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Feds made more than 3,500 surveillance flights over US cities in past four months

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The Federal Bureau of Investigation and Department of Homeland Security are running extensive surveillance missions over US cities, as revealed by a new investigation by Buzzfeed News. The project looked at flight data collected from FlightRadar24, a public tracking service, then zeroed in on flight plans logged by planes registered to the two agencies.

The result is an unusually detailed look at government flights between mid-August and December of 2015, a period that saw more than 3,500 surveillance flights from the two agencies. Those flights would typically circle over a populated area in a holding pattern, occasionally moving as if to follow a specific target. The flights also drop more than 70 percent on the weekends and holidays, suggesting that flights are likely more than just an emergency measure. The flight dataset is available on Github.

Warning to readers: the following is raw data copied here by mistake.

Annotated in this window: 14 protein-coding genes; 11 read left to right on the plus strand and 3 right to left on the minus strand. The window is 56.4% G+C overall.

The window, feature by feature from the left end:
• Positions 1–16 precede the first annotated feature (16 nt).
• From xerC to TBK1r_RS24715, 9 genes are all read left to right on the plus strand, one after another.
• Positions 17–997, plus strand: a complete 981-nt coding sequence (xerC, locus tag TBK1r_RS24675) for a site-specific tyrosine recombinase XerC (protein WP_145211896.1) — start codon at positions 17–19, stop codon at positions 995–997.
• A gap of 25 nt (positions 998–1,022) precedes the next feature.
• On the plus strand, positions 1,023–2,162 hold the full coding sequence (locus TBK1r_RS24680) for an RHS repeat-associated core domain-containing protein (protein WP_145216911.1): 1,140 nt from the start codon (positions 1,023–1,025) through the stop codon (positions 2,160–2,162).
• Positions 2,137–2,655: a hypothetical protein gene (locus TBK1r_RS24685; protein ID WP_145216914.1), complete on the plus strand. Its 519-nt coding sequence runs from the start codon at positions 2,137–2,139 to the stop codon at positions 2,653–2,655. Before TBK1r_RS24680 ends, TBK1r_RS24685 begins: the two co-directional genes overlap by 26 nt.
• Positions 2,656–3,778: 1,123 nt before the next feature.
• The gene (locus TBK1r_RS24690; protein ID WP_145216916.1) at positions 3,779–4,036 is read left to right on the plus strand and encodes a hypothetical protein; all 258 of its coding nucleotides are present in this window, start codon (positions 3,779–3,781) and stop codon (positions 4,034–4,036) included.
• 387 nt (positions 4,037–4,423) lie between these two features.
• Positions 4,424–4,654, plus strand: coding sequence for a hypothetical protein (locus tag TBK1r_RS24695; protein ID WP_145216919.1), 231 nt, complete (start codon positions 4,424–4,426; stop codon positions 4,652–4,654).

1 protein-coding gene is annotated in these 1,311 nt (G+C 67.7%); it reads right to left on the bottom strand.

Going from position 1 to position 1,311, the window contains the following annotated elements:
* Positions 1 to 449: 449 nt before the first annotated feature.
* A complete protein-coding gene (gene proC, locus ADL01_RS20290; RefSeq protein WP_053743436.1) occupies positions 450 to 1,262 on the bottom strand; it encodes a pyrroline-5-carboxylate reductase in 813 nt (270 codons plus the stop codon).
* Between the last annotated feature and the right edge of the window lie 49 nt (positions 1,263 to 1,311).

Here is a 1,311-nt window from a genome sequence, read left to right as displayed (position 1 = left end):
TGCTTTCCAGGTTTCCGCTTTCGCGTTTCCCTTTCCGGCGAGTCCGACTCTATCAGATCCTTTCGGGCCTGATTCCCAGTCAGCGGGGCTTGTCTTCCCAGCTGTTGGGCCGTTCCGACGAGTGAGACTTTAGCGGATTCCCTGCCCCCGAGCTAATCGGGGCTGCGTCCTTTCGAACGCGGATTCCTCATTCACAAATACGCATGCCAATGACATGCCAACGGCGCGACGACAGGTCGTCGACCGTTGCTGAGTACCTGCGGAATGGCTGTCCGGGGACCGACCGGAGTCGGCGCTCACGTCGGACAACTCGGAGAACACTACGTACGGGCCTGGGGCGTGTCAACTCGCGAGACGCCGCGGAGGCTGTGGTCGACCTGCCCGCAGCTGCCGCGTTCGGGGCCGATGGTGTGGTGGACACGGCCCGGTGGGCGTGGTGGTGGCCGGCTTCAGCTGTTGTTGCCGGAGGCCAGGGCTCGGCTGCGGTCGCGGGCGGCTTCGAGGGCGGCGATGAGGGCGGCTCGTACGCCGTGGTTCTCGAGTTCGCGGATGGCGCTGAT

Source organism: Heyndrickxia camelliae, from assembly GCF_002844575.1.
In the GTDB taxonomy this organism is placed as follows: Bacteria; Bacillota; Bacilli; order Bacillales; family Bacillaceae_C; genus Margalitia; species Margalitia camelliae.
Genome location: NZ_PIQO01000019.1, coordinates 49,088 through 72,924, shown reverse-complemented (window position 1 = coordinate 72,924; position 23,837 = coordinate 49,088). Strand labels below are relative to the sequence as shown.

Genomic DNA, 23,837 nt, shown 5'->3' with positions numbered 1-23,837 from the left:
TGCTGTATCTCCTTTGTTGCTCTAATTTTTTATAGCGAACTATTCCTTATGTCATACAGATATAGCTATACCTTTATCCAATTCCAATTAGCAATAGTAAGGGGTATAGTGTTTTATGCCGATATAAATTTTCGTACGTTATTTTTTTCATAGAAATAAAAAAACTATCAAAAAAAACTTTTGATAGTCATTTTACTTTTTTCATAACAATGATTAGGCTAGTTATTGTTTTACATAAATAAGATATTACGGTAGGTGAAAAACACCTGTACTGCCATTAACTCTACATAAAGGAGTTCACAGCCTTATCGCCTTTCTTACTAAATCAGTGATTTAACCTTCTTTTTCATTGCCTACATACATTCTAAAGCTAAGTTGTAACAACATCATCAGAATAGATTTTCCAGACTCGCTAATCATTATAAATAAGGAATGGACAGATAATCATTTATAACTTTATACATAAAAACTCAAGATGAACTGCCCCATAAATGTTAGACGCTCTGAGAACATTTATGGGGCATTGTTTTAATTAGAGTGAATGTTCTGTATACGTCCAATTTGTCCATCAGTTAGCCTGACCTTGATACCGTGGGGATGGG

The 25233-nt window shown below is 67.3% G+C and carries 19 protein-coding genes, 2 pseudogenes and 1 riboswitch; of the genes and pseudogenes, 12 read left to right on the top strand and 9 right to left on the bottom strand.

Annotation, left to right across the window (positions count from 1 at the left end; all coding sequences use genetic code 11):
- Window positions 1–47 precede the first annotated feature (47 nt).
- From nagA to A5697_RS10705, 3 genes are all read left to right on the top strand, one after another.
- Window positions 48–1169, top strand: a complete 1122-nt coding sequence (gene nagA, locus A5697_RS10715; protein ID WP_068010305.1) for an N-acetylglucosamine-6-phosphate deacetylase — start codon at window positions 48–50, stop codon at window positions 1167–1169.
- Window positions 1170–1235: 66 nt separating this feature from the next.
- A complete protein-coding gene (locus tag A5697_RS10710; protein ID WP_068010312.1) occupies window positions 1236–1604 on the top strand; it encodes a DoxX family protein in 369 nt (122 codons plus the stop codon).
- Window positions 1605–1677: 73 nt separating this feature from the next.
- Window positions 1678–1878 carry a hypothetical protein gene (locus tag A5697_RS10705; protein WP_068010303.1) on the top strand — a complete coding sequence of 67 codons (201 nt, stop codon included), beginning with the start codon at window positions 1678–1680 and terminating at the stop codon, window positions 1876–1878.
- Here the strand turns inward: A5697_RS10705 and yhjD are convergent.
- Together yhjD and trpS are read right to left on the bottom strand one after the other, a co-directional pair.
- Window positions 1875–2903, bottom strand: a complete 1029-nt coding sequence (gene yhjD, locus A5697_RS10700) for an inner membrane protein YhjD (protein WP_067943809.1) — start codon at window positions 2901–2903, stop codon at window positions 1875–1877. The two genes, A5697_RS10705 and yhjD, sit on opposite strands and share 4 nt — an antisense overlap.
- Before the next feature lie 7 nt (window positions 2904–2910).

The planes are equipped with on-board cameras, but it's unclear what additional surveillance equipment may be onboard. In 2014, The Wall Street Journal reported that the US Marshals service was using Stingray devices on similar flights to locate prisoners within cities, significantly disrupting cellular service in the process.

The data also coincides with the period of the San Bernardino attack on December 2nd. Within 90 minutes of the attack, the data shows two separate planes arriving on the scene of the crime — a Cessna piloted by the FBI and a Pilatus PC-2 belonging to Homeland Security. The planes circled over two other locations in the area, apparently corresponding to the attacker's home and mosque.